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Wednesday, May 30, 2012

LXXX. The Sound of Music

Music was created for the soul to express itself in a heartfelt way.  The beat of music usually can coincide with the beat of the heart.  If one is feeling pumped and ready to move then an upbeat tempo may suit them.  If one is feeling low and depressed then a slower tempo perhaps would make them be able to express their emotions.  There are different reasons for music.  These are some: entertainment, love and other emotions, poetry and art, dance, and even teaching.  Most can be combined if you find the right words and melody to put together.  But there is another reason that is specifically designed to do one very important thing--worship.  Sure you can also combine some of the other reasons with worship but there is something that is definitely needed; the right words and meanings.  To understand what worship is please read the following:  http://ideasoftimreligion.blogspot.com/2008/08/iv-worship.html

In 1984, Prince (and he was called Prince then) and the Revolution created the LP called Purple Rain.  In one of the songs the lyrics mention the "after world".  And since he did this many people thought he had a positive message and may even be spreading a Christian-like attitude.  Of course later on in the LP Little Nicki destroys any notion of that feeling.  Anyway the point being made or the question being raised is, how much music can be considered positive or even pleasing to God?  Just because Godly values may be mentioned, does that mean it is a Godly message?  Through two sites and 55 votes here are the results from last month's poll:  Should secular music ever be played in a church service?
  • 47% said, It's okay if it has a point to it.  This would be okay as long as the point was not to worship God with.  If it was a teaching point such as one reader explained that his church used AC/DC's Highway to Hell to get people to understand without Jesus we would all be on a highway to hell.  Ok.  But that should not be used a s a worship song.  There is a huge difference between playing a song and using it as worship.  There is a huge difference between what churches call a worship "service" and real worship.
  • 29% said, No. There are enough Christian and worship songs.  This is perhaps the best answer.  There are so many songs today that nothing else is needed.  And if that isn't enough there is the original "song book" with Psalms.  But then again, some songs are remade by Christian artists and they have tried to add a Christian meaning.  If the meaning is there and it is meant for the glory of God then it is still okay.
  • 9% said, It's okay because it is a way to reach the unreached.  How is using a secular song going to reach an unsaved generation?  True story: A certain church service used a song by a modern pop rock band as a worship song. The song did have a strong message and if some words were taken out it could have been mistaken for a Christian song. But the band, when looked at from a fuller picture, does not have the most positive message for people to hear in other songs (sexual content, vulgar language). What type of message is this church giving to the congregation and the culture that is looking for Christ? They are showing that there is no difference between the way one is living and the way one should be living. Do you worship God by using non-meaningful words to stir a secular emotion? This is what someone once called a manufactured emotional high. It's not real. And then try to tell people the greatness of God.???  Worship is not for the unreached.  It is for the believer to be used as a way of expressing his/her feelings back to God.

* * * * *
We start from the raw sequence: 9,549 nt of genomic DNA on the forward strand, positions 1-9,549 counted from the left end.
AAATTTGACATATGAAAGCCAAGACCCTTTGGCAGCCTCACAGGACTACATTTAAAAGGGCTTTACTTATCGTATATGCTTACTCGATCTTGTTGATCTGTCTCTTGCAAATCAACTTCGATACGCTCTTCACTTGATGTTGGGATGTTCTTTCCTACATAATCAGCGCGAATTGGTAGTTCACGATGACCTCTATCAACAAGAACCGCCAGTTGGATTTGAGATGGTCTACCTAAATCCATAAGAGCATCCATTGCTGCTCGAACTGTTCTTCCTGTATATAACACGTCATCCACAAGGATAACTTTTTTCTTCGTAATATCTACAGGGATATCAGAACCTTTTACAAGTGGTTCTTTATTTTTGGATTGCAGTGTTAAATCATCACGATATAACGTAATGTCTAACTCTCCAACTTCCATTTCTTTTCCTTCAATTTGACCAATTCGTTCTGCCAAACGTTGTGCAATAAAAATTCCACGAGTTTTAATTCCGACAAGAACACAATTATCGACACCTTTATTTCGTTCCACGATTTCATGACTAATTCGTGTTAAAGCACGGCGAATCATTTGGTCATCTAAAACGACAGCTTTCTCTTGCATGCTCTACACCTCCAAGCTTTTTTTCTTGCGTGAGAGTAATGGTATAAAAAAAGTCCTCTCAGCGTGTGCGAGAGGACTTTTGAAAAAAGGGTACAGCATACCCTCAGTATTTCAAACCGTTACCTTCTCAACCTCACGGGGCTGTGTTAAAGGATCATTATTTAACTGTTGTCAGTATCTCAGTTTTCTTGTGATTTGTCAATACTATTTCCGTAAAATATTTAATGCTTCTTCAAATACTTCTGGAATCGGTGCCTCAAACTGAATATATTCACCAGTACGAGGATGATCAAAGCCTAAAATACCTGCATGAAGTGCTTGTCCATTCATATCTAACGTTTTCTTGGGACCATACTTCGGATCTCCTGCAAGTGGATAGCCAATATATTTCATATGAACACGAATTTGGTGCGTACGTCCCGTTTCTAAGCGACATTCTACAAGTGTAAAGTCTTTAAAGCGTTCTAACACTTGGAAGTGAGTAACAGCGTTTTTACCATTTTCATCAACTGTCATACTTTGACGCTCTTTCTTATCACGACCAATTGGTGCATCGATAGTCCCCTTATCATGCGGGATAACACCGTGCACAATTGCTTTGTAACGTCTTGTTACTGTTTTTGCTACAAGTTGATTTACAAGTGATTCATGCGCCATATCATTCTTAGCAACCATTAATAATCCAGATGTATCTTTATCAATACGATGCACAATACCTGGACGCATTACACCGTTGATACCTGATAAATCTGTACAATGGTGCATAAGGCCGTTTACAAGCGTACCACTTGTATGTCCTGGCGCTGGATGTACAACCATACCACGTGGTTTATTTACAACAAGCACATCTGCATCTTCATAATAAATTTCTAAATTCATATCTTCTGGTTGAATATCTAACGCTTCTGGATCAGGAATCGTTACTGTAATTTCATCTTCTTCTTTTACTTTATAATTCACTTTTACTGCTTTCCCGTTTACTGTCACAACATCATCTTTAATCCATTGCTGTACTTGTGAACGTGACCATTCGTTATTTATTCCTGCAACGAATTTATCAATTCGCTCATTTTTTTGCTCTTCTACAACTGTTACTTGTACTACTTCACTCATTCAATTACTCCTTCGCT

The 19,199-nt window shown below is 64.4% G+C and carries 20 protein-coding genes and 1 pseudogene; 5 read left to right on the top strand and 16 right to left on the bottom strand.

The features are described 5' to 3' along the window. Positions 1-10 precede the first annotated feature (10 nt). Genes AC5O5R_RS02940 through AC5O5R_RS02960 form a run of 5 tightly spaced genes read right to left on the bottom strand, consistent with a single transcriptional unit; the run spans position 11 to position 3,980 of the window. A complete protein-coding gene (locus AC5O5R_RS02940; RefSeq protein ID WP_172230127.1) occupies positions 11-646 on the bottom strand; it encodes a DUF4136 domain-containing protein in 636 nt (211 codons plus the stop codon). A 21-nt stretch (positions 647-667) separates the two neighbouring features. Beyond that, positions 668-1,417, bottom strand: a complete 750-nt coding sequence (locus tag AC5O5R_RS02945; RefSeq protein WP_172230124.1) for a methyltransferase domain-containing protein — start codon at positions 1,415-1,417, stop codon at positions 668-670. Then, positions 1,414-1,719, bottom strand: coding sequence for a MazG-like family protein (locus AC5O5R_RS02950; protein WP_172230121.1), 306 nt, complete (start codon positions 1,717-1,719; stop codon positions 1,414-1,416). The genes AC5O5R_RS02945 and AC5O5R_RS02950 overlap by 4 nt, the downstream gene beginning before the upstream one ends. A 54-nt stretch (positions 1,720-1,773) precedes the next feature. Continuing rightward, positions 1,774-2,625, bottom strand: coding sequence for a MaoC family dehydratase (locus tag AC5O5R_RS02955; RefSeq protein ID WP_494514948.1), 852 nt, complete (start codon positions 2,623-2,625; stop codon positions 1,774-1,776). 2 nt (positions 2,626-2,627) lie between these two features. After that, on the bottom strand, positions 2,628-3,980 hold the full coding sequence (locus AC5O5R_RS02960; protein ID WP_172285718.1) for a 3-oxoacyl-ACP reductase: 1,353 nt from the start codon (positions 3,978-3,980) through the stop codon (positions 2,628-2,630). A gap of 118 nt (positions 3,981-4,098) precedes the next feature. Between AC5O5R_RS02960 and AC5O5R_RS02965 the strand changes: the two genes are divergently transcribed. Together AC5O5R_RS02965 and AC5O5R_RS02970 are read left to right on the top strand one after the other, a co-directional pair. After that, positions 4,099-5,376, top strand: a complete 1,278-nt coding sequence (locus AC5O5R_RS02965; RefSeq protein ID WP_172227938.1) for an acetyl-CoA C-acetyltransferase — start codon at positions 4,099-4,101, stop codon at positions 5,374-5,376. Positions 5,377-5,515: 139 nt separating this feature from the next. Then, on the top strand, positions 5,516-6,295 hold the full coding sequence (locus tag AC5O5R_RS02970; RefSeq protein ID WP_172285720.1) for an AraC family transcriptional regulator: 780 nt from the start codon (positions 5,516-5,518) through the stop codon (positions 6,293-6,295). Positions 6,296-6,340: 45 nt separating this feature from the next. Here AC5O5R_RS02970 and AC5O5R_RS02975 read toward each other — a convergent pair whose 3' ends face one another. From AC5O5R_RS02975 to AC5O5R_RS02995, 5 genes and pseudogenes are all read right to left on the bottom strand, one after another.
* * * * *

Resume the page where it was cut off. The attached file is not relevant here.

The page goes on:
• 7% said, It's just wrong no matter what.  Maybe not no matter what, see above reasons.
  • 4% said, Yes. There is nothing wrong with it at all.  So, to worship God we should sing Madonna's Like a Virgin, because maybe she is singing about Mary?  For those who answered this way you need to learn what worship is all about.  There is a line that should not be crossed.
  • 4% said, Other.
The type of music isn't the question.  It could hymns of old.  It could be dance.  It could be pop.  It could be rap.  It could be hard rock.  It could be non-instrumental.  It even could be country if it had to be.  It's the message that counts. You could have the slowest of songs played with harps and a piano but have the worst words in the history of mankind.  And it could go the opposite way as well. Many hymns came from secular songs and many do not even have worship elements since they only tell of an emotional story, so even some of them are just not correct to use, as worship that is.  It's not the loudness of it.  It's all about the message and meaning.

Although man is the instrument, God is the musician.  The instrument should play for the musician.

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